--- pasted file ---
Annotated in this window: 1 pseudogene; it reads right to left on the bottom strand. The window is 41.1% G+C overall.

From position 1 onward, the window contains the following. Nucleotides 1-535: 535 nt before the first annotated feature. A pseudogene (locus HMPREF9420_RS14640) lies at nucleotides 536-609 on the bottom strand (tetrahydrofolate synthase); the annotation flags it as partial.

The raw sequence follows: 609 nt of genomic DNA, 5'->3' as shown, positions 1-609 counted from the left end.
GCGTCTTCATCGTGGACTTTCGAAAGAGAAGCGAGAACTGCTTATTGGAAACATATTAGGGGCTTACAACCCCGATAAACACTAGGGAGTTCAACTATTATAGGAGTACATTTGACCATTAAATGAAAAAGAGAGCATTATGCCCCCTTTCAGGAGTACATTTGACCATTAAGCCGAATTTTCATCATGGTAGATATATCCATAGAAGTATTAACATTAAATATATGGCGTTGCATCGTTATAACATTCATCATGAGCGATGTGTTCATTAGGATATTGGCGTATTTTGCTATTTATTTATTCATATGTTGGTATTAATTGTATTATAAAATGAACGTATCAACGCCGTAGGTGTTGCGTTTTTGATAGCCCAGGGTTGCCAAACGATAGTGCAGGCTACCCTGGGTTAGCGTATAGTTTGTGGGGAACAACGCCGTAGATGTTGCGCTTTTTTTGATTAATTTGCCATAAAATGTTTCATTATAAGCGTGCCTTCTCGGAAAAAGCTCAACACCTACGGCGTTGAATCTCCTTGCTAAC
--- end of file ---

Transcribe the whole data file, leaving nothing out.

Annotated in this window: 1 pseudogene; it reads right to left on the bottom strand. The window is 41.1% G+C overall.

From position 1 onward, the window contains the following. Nucleotides 1-535: 535 nt before the first annotated feature. A pseudogene (locus HMPREF9420_RS14640) lies at nucleotides 536-609 on the bottom strand (tetrahydrofolate synthase); the annotation flags it as partial.

The raw sequence follows: 609 nt of genomic DNA, 5'->3' as shown, positions 1-609 counted from the left end.
GCGTCTTCATCGTGGACTTTCGAAAGAGAAGCGAGAACTGCTTATTGGAAACATATTAGGGGCTTACAACCCCGATAAACACTAGGGAGTTCAACTATTATAGGAGTACATTTGACCATTAAATGAAAAAGAGAGCATTATGCCCCCTTTCAGGAGTACATTTGACCATTAAGCCGAATTTTCATCATGGTAGATATATCCATAGAAGTATTAACATTAAATATATGGCGTTGCATCGTTATAACATTCATCATGAGCGATGTGTTCATTAGGATATTGGCGTATTTTGCTATTTATTTATTCATATGTTGGTATTAATTGTATTATAAAATGAACGTATCAACGCCGTAGGTGTTGCGTTTTTGATAGCCCAGGGTTGCCAAACGATAGTGCAGGCTACCCTGGGTTAGCGTATAGTTTGTGGGGAACAACGCCGTAGATGTTGCGCTTTTTTTGATTAATTTGCCATAAAATGTTTCATTATAAGCGTGCCTTCTCGGAAAAAGCTCAACACCTACGGCGTTGAATCTCCTTGCTAAC